It is interesting to consider the implications of this relation: azz varies linearly with depth (Equation (12.32)) but exx is independent of depth. However, because the temperature of an ice shelf is normally well below 0 °C at the surface and close to the pressure melting point at the base, B, and hence a'xx, also vary strongly with depth (Figure 12.5). Thus, axx varies with depth in a way that is not intuitively obvious. We will avoid this problem by seeking an expression for exx in terms of the depth-integrated values of B and axx.

Let us proceed by determining the total force per unit width. To do this, integrate Equation (12.35) from the base, b, to the surface, s:

[ ( h2 (h — H)2 a xxdz — pig I — —--2-+ h(h — H)

or defining:

F is the total force opposing movement of a vertical section, of unit width normal to the flow direction, of the ice shelf.

We now need to use the flow law to express the left-hand side of Equation (12.36) in terms of strain rates. First, the effective stress is

2 aijaij

2(1 + n2 + 1 + 2n + n2 + 2v2)a = (1 + n + n2 + v 2)1/2|ax xl Thus, from the flow law:

If n = 3, we can drop the absolute value signs, which we now do. Thus, rearranging:

i1/n

As strain rates are assumed to be independent of z, Equation (12.36) now becomes s f a' dz =-

b1/n

Because B varies with depth, we define a depth-averaged B by

We also define 0 by

Solving for x now yields

Pig-

To proceed further, we need to evaluate F, the force per unit width opposing motion. We do this for two special situations. In the first, the ice shelf is free to expand in both the x- and y-directions, and movement is restrained by seawater pressure only. Then, n = 1 and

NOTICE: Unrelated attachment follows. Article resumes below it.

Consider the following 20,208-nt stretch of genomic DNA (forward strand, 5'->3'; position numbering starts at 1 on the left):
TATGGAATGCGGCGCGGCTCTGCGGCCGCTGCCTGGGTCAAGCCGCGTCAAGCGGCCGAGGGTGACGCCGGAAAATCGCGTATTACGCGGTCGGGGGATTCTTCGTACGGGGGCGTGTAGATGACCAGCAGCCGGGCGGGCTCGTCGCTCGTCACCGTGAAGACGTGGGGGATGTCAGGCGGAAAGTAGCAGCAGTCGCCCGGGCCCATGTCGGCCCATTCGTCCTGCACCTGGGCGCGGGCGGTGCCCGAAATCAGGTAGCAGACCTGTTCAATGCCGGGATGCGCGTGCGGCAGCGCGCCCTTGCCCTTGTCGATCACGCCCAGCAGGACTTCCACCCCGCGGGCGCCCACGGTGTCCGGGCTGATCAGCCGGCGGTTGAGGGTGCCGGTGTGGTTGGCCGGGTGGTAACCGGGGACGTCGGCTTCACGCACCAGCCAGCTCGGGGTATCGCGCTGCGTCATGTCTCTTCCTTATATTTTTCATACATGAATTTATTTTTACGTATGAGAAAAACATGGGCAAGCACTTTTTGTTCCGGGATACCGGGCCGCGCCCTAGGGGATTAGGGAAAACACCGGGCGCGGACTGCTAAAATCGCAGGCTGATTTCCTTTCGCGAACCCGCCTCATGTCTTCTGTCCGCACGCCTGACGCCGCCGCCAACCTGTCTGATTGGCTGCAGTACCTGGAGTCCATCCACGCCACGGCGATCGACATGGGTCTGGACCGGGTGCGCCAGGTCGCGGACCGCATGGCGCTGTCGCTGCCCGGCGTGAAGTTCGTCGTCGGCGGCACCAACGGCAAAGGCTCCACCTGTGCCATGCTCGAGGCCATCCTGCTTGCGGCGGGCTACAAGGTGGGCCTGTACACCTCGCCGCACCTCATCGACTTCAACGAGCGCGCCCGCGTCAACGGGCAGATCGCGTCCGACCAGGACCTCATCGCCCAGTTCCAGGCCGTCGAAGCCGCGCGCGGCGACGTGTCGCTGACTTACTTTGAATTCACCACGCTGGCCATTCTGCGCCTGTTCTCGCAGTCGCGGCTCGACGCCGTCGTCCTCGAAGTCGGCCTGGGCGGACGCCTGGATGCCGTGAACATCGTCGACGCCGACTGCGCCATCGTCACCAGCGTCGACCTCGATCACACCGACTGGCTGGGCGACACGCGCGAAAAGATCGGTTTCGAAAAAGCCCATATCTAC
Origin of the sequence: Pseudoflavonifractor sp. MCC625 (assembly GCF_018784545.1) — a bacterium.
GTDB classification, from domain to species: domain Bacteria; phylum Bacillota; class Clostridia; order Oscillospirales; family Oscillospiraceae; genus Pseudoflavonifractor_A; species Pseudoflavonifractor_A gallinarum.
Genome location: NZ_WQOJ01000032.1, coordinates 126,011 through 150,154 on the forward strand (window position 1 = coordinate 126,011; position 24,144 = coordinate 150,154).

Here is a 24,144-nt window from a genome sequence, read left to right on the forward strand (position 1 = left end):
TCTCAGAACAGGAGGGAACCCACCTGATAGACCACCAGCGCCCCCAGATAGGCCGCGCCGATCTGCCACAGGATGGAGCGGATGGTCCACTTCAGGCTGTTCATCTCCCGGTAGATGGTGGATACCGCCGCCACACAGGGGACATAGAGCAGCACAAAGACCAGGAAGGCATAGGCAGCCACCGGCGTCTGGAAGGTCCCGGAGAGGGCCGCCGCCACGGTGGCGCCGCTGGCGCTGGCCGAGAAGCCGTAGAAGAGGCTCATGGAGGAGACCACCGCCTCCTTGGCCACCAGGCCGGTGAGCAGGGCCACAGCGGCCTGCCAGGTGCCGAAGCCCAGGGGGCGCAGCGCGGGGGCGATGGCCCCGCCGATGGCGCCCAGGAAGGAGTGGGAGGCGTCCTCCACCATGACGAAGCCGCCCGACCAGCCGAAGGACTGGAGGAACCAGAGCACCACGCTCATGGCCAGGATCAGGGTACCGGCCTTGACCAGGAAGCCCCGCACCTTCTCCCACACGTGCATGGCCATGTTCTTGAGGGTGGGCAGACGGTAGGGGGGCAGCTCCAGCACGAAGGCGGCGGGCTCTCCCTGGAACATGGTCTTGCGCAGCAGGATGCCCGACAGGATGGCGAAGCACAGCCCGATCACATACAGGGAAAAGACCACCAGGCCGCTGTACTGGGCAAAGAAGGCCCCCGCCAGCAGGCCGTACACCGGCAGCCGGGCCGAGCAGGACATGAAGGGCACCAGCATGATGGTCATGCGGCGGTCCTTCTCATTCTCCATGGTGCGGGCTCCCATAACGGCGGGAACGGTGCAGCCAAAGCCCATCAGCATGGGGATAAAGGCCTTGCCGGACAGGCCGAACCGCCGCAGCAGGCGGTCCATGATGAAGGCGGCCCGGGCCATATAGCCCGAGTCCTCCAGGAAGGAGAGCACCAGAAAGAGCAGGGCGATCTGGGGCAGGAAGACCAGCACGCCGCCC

Making use of the condition of hydrostatic equilibrium, pw(H - h) = piH, yields

Fw = - Pw g — H2 = - pi g\ — ]H 2 Pw 2 Pw and Equation (12.37) becomes:

2 Pw

The term in the inner brackets on the right-hand side is simply h so this becomes

As this expression is always positive, strain rates will always be extending. Note that the surface slope does not appear in this solution; thus, even an iceberg with a horizontal surface will deform. This solution does not apply very near a calving face where bending moments are present.

It is instructive to compare this expression with that developed in Chapter 5 (Equation (5.3) with (5.2c)) for ezx at the bed of a land-based xx s n

xx n

glacier in the absence of significant longitudinal strain:

Assuming that n = 3 and noting that h = (1 - pi/pw)H « 0.1 H, and that 0 = 1/9 when n = 1, v = 0, Equation (12.38) becomes:

0.024pi gH B

Thus, the driving stress (Pigh) in an ice shelf is comparable to that in a land-based glacier of the same thickness with a surface slope of « 0.024. However, because B increases with decreasing temperature, strain rates in ice shelves are normally less than those in land-based glaciers of comparable thickness.